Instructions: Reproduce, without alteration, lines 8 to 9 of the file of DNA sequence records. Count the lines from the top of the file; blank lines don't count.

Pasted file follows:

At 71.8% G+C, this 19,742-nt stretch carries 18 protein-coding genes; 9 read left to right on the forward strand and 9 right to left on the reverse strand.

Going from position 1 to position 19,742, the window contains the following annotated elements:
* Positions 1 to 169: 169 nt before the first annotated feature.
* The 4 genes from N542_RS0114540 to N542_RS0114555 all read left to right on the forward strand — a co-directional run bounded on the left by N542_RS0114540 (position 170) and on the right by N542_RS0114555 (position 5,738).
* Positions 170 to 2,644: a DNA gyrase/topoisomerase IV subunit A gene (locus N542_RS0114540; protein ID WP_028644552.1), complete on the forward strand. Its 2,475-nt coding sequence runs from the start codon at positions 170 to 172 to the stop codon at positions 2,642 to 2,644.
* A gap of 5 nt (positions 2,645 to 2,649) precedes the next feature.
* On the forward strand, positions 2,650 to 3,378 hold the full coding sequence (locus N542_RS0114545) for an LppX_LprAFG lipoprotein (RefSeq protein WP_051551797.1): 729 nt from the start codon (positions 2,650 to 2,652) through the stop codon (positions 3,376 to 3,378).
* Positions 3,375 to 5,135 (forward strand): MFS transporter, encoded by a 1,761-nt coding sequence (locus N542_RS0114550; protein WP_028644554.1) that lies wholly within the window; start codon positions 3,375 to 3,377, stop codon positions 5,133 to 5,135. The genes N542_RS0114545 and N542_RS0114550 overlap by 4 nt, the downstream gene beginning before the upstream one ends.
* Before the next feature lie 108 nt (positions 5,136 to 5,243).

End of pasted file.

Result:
* Positions 3,375 to 5,135 (forward strand): MFS transporter, encoded by a 1,761-nt coding sequence (locus N542_RS0114550; protein WP_028644554.1) that lies wholly within the window; start codon positions 3,375 to 3,377, stop codon positions 5,133 to 5,135. The genes N542_RS0114545 and N542_RS0114550 overlap by 4 nt, the downstream gene beginning before the upstream one ends.
* Before the next feature lie 108 nt (positions 5,136 to 5,243).